Member states may use more advanced methods of monitoring and thereby foster innovation, however this should not hinder the compatibility of the data across the European Union.

(53) In order to avoid systematic recourse to court proceedings, provision should be made for the right to have recourse to an adequate and effective procedure to ensure compliance with this Directive. This is without prejudice to the right to an effective remedy as set out in Article 47 of the Charter. That procedure should be understood to include the right to submit complaints to any existing national authority competent to adjudicate upon those complaints.

An adequate and affective procedure should be provided to ensure websites not conforming to the directive, are made to do so without having to resort to court proceedings. This procedure should include the right to submit complaints to relevant existing national authorities.

(54) In order to ensure the proper application of the presumption of conformity with the accessibility requirements laid down by this Directive, the power to adopt acts in accordance with Article 290 of the Treaty on the Functioning of the European Union should be delegated to the Commission in respect of amending this Directive by updating the references to European standard EN 301 549 V1.1.2 (2015-04). It is of particular importance that the Commission carry out appropriate consultations during its preparatory work, including at expert level, and that those consultations be conducted in accordance with the principles laid down in the Interinstitutional Agreement of 13 April 2016 on Better Law-Making (10). In particular, to ensure equal participation in the preparation of delegated acts, the European Parliament and the Council receive all documents at the same time as Member States’ experts, and their experts systematically have access to meetings of Commission expert groups dealing with the preparation of delegated acts.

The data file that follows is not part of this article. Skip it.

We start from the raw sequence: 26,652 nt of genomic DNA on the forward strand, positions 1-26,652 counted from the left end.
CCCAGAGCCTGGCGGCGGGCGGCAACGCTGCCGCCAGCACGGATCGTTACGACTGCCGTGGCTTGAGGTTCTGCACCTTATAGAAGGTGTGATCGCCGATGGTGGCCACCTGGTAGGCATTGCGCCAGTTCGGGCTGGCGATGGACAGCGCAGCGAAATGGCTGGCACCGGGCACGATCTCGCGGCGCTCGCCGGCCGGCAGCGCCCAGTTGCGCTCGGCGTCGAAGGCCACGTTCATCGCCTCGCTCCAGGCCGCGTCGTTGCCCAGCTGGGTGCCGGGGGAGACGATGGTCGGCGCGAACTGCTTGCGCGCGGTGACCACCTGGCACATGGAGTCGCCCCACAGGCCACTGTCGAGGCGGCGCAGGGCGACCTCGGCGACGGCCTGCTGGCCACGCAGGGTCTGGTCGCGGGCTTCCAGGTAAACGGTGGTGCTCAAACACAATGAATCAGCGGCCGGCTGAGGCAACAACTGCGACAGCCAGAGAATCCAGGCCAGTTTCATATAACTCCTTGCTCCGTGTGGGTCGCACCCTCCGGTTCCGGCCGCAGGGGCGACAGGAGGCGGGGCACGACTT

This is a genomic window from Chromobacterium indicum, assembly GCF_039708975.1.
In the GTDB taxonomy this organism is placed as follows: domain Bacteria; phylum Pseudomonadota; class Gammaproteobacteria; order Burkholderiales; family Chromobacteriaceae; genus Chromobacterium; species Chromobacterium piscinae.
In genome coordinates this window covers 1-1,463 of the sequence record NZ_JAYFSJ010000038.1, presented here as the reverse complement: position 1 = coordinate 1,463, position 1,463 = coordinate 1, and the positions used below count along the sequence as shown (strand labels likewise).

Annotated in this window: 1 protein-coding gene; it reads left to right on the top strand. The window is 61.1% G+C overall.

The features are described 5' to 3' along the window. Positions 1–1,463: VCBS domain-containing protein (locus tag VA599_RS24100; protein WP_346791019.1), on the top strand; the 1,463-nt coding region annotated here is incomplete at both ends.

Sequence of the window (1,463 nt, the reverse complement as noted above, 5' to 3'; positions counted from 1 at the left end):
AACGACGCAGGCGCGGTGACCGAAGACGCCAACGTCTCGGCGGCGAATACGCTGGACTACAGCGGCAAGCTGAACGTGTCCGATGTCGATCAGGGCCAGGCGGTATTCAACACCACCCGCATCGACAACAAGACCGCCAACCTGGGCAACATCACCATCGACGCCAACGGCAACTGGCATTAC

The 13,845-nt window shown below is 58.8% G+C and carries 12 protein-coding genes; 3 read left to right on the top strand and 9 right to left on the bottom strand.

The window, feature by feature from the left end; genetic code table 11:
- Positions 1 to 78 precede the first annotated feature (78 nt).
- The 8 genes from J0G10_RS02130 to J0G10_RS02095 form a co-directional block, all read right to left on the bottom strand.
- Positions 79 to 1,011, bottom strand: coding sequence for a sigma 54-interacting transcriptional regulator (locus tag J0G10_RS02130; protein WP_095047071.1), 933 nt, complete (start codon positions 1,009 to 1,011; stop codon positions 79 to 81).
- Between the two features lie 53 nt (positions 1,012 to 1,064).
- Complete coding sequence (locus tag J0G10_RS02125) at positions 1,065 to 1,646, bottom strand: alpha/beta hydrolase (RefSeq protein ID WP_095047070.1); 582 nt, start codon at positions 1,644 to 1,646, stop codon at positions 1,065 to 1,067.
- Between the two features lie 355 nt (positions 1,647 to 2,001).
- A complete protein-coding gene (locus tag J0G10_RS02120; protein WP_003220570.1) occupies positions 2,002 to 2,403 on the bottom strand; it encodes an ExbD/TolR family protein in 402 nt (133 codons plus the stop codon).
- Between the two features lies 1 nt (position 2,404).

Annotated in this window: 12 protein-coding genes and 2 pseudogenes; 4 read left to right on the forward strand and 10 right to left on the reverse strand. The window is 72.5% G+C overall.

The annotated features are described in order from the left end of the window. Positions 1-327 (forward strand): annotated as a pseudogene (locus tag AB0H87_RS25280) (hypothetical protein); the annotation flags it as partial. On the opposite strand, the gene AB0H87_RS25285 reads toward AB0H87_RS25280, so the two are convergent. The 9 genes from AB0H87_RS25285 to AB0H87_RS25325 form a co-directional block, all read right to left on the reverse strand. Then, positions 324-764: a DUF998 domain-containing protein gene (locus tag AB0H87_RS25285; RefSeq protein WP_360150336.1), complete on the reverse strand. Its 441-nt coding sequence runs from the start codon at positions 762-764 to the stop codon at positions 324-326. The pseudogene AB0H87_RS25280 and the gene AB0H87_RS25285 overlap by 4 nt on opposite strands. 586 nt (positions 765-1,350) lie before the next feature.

The Commission is allowed to update this directive in order to refer to any new versions of the Harmonised European Standard that is used to web sites conform to the this directive. Appropriate consultation with the European Parliament and the Council should be assured. The current standard offers a presumption of conformity with the WAD is Harmonised European Standard EN 301 549 v2.1.2 (PDF).

(55) In order to ensure uniform conditions for the implementation of the relevant provisions of this Directive, implementing powers should be conferred on the Commission. The examination procedure should be used in order to establish: technical specifications for the accessibility requirements; the methodology that Member States should use for monitoring the conformity of the websites and mobile applications concerned with those requirements; and the arrangements for reporting by Member States to the Commission on the outcome of the monitoring. The advisory procedure should be used for the adoption of the implementing acts establishing a model accessibility statement, which does not have any impact on the nature and scope of the obligations stemming from this Directive but serves to facilitate the application of the rules which it lays down. Those powers should be exercised in accordance with Regulation (EU) No 182/2011 of the European Parliament and the Council (11).

The Commission should develop implementing decisions to establish a number of standards and requirements to cover:

(56) Since the objective of this Directive, namely the establishment of a harmonised market for the accessibility of the websites and mobile applications of public sector bodies, cannot be sufficiently achieved by the Member States, because it requires the harmonisation of different rules currently existing in their respective legal systems, but can rather be better achieved at Union level, the Union may adopt measures, in accordance with the principle of subsidiarity as set out in Article 5 of the Treaty on European Union. In accordance with the principle of proportionality, as set out in that Article, this Directive does not go beyond what is necessary in order to achieve that objective,

The European Union may adopt measures regarding this directive, since these are better dealt with at Union level and not national level. This directive does not go beyond what is necessary to achieve its objectives.


Finally we get to the actual decisions of the directive, which we will start cover in the next part.

Continue to the sixth part of this series.